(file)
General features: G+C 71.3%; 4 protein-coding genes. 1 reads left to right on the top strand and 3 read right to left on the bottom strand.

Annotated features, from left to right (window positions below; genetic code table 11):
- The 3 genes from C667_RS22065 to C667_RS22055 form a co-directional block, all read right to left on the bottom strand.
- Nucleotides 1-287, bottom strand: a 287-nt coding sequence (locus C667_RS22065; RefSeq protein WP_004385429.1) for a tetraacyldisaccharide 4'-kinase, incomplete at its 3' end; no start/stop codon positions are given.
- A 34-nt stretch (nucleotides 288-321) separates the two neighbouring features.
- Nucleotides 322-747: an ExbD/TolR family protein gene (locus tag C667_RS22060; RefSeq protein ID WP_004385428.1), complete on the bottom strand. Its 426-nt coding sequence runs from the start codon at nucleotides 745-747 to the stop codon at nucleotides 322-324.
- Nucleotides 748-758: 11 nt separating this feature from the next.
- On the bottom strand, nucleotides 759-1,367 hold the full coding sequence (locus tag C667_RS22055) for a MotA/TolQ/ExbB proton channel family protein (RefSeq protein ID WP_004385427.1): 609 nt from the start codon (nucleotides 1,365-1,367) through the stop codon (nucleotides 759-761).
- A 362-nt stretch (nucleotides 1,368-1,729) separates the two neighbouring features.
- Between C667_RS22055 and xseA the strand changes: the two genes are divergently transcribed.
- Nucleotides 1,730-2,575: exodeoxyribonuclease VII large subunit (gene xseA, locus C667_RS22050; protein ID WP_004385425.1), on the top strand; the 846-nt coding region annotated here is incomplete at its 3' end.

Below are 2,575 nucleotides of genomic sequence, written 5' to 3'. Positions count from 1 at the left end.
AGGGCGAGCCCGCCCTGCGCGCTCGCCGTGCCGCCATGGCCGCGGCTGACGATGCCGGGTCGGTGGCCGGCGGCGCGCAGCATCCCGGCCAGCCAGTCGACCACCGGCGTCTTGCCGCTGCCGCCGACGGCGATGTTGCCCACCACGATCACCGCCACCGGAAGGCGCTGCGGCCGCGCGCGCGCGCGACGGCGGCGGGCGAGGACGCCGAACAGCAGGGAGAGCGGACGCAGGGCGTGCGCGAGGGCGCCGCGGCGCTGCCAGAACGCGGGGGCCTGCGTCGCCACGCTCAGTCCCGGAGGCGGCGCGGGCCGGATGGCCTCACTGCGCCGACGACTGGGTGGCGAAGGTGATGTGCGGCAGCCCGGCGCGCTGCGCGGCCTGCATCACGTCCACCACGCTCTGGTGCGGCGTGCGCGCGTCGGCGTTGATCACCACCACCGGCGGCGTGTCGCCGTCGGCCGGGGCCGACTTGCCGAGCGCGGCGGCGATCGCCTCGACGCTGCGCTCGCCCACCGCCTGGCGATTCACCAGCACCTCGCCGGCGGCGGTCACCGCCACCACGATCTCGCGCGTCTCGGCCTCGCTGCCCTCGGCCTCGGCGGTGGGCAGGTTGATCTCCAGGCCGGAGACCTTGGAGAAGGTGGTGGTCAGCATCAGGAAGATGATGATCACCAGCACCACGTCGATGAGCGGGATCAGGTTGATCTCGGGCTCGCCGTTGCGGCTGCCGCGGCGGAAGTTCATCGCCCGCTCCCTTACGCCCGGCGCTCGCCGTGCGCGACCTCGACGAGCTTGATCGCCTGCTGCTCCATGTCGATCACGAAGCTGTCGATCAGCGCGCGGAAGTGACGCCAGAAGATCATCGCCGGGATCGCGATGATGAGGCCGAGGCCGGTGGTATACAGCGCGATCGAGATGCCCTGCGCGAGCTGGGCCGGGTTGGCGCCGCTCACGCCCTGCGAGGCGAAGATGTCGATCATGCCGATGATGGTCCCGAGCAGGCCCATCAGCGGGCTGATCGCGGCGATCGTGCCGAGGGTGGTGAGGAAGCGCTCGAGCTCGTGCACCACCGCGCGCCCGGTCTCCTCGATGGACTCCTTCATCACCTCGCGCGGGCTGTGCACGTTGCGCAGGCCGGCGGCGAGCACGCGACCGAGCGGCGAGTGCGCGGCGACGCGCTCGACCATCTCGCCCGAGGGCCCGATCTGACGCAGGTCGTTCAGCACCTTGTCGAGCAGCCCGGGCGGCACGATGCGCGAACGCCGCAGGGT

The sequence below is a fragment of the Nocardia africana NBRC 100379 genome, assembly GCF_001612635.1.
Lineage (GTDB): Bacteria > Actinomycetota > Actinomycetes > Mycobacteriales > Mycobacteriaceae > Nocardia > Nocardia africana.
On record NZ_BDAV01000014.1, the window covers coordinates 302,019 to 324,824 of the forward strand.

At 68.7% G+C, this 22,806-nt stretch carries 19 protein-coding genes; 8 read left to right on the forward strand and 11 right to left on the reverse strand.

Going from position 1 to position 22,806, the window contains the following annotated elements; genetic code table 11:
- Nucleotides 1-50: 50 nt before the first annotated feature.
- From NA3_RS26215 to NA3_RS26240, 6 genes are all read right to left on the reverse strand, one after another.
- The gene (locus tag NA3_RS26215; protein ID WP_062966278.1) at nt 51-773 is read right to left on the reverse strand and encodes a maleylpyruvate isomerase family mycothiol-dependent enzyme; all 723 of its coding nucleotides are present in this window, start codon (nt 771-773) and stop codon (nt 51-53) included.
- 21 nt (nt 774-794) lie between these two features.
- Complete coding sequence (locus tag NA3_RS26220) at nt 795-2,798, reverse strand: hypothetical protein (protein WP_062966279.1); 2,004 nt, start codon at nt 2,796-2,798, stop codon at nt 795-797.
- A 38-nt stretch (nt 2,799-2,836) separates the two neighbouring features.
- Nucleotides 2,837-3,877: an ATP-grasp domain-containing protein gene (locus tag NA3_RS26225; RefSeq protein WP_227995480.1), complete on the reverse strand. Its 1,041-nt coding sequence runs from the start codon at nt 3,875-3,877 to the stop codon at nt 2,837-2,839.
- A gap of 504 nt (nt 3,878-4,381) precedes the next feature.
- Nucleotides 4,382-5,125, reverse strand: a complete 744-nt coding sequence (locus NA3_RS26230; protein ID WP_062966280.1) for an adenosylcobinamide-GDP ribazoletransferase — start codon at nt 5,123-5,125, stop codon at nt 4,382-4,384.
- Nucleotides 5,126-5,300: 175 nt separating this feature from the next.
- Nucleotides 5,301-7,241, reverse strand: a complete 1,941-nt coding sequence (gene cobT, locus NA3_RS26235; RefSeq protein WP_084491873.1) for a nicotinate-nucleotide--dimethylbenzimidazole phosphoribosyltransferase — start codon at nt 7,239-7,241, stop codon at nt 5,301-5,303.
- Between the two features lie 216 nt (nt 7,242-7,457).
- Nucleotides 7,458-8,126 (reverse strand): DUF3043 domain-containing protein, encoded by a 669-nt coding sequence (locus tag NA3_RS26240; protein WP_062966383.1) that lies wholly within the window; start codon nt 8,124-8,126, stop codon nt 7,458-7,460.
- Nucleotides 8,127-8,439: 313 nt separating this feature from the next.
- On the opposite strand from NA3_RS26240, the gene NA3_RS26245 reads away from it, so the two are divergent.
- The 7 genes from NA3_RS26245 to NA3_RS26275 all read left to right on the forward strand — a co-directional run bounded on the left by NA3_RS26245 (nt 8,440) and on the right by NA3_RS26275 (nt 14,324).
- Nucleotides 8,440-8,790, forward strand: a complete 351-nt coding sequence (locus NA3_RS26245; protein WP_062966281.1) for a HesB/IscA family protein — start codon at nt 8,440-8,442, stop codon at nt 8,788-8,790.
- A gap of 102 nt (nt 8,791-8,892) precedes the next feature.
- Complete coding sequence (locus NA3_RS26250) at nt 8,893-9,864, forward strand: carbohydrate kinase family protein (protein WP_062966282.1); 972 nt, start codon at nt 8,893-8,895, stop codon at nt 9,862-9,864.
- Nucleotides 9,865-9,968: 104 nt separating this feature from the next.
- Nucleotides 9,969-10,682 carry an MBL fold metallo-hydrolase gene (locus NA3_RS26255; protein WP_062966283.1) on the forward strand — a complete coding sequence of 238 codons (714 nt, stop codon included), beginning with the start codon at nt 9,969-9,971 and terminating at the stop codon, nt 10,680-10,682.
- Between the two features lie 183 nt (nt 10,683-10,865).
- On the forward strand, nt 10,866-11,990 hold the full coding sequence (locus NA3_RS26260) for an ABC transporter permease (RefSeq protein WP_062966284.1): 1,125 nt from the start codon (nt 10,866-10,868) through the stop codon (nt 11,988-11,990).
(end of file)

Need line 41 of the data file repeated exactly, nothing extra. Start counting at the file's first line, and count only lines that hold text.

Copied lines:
- On the forward strand, nt 10,866-11,990 hold the full coding sequence (locus NA3_RS26260) for an ABC transporter permease (RefSeq protein WP_062966284.1): 1,125 nt from the start codon (nt 10,866-10,868) through the stop codon (nt 11,988-11,990).